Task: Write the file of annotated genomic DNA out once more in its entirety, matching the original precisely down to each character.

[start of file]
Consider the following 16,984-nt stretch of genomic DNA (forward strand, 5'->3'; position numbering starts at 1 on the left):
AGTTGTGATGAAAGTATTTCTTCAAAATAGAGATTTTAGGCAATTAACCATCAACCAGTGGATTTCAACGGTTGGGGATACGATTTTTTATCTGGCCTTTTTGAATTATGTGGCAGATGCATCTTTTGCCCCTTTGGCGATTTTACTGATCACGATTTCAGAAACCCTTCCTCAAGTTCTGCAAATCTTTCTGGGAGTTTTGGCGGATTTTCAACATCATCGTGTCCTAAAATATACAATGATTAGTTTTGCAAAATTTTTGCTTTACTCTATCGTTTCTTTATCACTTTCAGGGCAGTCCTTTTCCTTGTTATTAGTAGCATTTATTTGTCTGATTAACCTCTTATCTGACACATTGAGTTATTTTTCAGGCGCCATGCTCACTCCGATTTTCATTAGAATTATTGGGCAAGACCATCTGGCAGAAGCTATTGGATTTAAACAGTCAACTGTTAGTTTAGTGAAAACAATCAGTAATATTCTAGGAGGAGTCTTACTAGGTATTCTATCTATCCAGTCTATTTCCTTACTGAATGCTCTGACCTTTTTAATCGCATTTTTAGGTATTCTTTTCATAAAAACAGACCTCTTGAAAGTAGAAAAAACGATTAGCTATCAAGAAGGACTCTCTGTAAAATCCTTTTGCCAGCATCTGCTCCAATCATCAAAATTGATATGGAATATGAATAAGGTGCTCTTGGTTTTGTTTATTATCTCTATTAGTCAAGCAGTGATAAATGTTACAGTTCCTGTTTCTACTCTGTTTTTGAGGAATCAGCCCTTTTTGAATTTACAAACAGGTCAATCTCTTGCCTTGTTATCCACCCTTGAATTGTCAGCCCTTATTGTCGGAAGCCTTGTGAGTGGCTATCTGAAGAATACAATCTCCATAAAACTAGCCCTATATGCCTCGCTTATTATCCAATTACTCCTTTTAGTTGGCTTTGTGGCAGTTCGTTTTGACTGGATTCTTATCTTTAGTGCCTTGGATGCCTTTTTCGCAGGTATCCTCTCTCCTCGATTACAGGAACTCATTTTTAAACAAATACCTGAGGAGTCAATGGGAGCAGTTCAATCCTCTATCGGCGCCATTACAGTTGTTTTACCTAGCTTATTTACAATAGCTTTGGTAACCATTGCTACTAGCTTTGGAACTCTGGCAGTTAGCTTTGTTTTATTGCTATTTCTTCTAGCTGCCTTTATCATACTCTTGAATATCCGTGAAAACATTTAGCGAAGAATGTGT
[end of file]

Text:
Consider the following 16,984-nt stretch of genomic DNA (forward strand, 5'->3'; position numbering starts at 1 on the left):
AGTTGTGATGAAAGTATTTCTTCAAAATAGAGATTTTAGGCAATTAACCATCAACCAGTGGATTTCAACGGTTGGGGATACGATTTTTTATCTGGCCTTTTTGAATTATGTGGCAGATGCATCTTTTGCCCCTTTGGCGATTTTACTGATCACGATTTCAGAAACCCTTCCTCAAGTTCTGCAAATCTTTCTGGGAGTTTTGGCGGATTTTCAACATCATCGTGTCCTAAAATATACAATGATTAGTTTTGCAAAATTTTTGCTTTACTCTATCGTTTCTTTATCACTTTCAGGGCAGTCCTTTTCCTTGTTATTAGTAGCATTTATTTGTCTGATTAACCTCTTATCTGACACATTGAGTTATTTTTCAGGCGCCATGCTCACTCCGATTTTCATTAGAATTATTGGGCAAGACCATCTGGCAGAAGCTATTGGATTTAAACAGTCAACTGTTAGTTTAGTGAAAACAATCAGTAATATTCTAGGAGGAGTCTTACTAGGTATTCTATCTATCCAGTCTATTTCCTTACTGAATGCTCTGACCTTTTTAATCGCATTTTTAGGTATTCTTTTCATAAAAACAGACCTCTTGAAAGTAGAAAAAACGATTAGCTATCAAGAAGGACTCTCTGTAAAATCCTTTTGCCAGCATCTGCTCCAATCATCAAAATTGATATGGAATATGAATAAGGTGCTCTTGGTTTTGTTTATTATCTCTATTAGTCAAGCAGTGATAAATGTTACAGTTCCTGTTTCTACTCTGTTTTTGAGGAATCAGCCCTTTTTGAATTTACAAACAGGTCAATCTCTTGCCTTGTTATCCACCCTTGAATTGTCAGCCCTTATTGTCGGAAGCCTTGTGAGTGGCTATCTGAAGAATACAATCTCCATAAAACTAGCCCTATATGCCTCGCTTATTATCCAATTACTCCTTTTAGTTGGCTTTGTGGCAGTTCGTTTTGACTGGATTCTTATCTTTAGTGCCTTGGATGCCTTTTTCGCAGGTATCCTCTCTCCTCGATTACAGGAACTCATTTTTAAACAAATACCTGAGGAGTCAATGGGAGCAGTTCAATCCTCTATCGGCGCCATTACAGTTGTTTTACCTAGCTTATTTACAATAGCTTTGGTAACCATTGCTACTAGCTTTGGAACTCTGGCAGTTAGCTTTGTTTTATTGCTATTTCTTCTAGCTGCCTTTATCATACTCTTGAATATCCGTGAAAACATTTAGCGAAGAATGTGT